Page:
The new law, highly controversial in Israel, is sure to be challenged in court. Many experts predict that Israel’s aggressively independent judiciary will strike the law down. It wouldn’t be the first time Israel’s government has lost a litigation battle — and if it comes to that, the country’s elected officials will bow to the court’s authority. Just days ago, Prime Minister Benjamin Netanyahu, following orders from the Supreme Court, sent in security forces to remove hundreds of Jewish residents from Amona, an unauthorized hilltop community in the West Bank.
Stories about Israeli settlements invariably generate breathless international headlines, as though there is something uniquely newsworthy about Jews in the Jewish state building homes and schools to accommodate a growing population. When those homes and schools are constructed in the West Bank and East Jerusalem — land Israel seized from Jordan in the Six Day War 50 years ago — there is inevitably much handwringing about the threat they pose to the prospect of peace with the Palestinians and the “two-state solution” on which an end to the conflict supposedly depends.
Actually, the two-state solution is a chimera. The explicit goal of the Palestinian Authority and Hamas is the elimination of the Jewish state, not the building-up of a Palestinian counterpart. That is why they have rejected multiple offers of statehood, why they insist that Jews cannot live in any territory claimed by Palestinians, and why the Palestinian Authority regards the sale of land to Jews as a capital crime punishable by death. When Israel relinquished all of Gaza to Palestinian control, the new owners used the territory not to develop a constructive and peaceful new State of Palestine, but to launch rockets and terror raids against the state of Israel next door.
There was nothing in UN Resolution 2334 at odds with official US policy. We should have vetoed it anyway.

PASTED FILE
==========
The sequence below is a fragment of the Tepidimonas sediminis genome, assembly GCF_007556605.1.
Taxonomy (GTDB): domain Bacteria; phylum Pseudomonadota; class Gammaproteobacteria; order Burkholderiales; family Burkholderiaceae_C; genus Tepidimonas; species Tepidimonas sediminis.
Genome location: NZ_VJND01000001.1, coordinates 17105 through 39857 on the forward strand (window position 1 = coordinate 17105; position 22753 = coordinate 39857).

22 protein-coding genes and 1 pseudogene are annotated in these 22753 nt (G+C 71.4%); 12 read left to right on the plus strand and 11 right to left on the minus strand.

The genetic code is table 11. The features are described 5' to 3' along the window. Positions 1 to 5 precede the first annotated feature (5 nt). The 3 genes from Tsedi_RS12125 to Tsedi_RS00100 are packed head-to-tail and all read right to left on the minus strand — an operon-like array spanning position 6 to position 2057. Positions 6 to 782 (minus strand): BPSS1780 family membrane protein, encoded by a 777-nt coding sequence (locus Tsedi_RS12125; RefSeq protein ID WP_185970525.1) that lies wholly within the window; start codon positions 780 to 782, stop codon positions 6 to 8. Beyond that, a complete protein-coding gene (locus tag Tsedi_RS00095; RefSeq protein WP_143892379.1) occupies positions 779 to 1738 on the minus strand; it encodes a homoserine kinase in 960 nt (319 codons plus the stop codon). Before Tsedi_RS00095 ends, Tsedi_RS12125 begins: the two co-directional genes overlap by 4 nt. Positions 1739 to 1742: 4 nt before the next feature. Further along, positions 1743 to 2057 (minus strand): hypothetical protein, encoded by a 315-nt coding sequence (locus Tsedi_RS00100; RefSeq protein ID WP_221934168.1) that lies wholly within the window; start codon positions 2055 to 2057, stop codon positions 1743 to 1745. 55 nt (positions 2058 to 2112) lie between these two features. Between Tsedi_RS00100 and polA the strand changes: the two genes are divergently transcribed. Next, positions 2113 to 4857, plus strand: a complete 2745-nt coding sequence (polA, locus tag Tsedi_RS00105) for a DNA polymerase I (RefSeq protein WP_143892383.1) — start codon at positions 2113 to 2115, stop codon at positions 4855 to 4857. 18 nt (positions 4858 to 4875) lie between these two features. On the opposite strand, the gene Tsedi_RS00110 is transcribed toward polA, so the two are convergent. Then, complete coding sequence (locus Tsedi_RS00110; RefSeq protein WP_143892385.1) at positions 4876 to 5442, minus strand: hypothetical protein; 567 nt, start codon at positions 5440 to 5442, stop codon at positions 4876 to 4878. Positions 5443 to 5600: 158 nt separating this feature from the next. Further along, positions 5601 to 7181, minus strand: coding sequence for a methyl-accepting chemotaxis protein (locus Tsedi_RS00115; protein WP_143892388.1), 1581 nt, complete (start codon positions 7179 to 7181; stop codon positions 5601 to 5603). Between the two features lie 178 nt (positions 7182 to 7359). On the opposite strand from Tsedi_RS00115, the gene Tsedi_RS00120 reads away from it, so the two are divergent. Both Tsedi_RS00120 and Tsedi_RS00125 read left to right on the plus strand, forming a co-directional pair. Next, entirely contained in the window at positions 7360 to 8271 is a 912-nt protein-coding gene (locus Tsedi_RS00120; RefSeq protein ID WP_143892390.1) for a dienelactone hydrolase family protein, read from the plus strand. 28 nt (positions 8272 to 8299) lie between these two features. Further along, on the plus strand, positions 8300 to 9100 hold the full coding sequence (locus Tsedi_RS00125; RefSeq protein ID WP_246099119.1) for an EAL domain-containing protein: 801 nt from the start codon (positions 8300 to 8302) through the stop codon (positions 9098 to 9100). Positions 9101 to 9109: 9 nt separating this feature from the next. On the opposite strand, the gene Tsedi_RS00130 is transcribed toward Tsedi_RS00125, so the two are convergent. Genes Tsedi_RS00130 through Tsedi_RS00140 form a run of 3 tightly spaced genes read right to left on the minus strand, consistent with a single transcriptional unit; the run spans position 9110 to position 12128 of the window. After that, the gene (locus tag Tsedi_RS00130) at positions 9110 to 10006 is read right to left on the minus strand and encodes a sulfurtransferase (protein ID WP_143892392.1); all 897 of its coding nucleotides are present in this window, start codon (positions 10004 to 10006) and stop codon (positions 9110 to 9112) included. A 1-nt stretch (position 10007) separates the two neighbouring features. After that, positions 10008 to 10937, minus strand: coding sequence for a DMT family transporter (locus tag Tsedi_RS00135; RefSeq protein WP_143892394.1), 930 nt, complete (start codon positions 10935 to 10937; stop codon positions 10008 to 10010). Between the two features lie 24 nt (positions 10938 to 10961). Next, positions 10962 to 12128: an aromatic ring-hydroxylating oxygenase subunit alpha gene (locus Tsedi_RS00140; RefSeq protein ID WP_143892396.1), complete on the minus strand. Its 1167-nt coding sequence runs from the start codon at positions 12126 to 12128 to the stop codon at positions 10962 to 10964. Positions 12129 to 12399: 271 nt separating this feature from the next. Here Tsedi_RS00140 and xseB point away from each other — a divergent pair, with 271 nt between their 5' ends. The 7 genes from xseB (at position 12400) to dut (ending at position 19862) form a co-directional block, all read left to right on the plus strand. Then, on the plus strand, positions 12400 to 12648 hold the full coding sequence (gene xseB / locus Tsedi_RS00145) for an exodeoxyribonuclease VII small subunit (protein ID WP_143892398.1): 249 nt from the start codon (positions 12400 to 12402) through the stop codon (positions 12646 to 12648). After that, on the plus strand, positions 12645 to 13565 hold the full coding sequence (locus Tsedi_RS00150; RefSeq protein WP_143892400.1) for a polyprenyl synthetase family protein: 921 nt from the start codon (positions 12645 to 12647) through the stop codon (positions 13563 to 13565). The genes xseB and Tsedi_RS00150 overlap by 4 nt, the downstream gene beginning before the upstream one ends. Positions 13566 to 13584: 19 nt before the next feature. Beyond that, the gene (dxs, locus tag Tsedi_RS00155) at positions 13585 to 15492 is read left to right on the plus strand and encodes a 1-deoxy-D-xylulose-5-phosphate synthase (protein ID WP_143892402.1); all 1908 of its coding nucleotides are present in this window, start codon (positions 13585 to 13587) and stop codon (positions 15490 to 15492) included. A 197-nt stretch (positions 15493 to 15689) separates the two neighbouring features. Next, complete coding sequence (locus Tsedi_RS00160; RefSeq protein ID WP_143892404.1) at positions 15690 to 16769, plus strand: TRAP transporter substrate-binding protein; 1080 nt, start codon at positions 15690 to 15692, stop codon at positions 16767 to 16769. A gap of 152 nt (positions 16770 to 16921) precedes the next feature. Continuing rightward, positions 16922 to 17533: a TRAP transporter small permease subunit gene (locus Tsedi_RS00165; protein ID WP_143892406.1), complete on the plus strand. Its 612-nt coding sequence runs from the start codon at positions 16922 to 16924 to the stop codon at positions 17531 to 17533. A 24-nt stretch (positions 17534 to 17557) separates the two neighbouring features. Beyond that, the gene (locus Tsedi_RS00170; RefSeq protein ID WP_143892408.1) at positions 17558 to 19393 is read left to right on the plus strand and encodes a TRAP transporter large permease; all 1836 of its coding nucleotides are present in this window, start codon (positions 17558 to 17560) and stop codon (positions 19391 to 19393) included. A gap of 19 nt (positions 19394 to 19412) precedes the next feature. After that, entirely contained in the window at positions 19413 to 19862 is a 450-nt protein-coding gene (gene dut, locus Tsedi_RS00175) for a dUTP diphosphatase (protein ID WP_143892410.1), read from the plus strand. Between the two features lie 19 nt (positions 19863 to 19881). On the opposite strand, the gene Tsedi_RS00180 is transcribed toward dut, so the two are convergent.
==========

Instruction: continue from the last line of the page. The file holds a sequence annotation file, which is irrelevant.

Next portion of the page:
It takes a curious derangement to conclude from this that all would be well in the Middle East if only Israel would stop enlarging Jewish neighborhoods. Yet that is the mindset of the UN and much of the international community. It was also the mindset of the Obama administration, which rarely missed an opportunity to condemn Israeli settlements — going so far as to facilitate a Security Council resolution declaring even East Jerusalem, with its storied Jewish Quarter, “occupied Palestinian territory.”
To its credit, the Trump administration rejects that paradigm. The Republican platform adopted last summer made no reference to the “two-state” unicorn, and Trump’s ambassador to Israel firmly backs the expansion of Jewish communities in the historic Jewish heartland. Last week the White House spokesman, while advising caution toward the construction of new settlements, made a point of emphasizing that the new president and his foreign-policy team “don’t believe the existence of settlements is an impediment to peace.”
Bizarrely, those words were spun in the media as a sign that Trump had come to embrace Obama’s way of thinking about Israel and the Palestinians.
That interpretation struck me as wrong-headed on its face. When Trump warmly welcomes Netanyahu to Washington next week, I expect it to seem even more outlandish.
Anything can change, of course, especially given Trump’s volatility. But on the evidence so far, Obama’s frostiness toward Israel is anathema to the new administration. Palestinian rejectionism has always been the insurmountable impediment to Middle East peace — not Jewish housing. Obama could never bring himself to acknowledge that elementary truth. I’m guessing Trump won’t have that problem.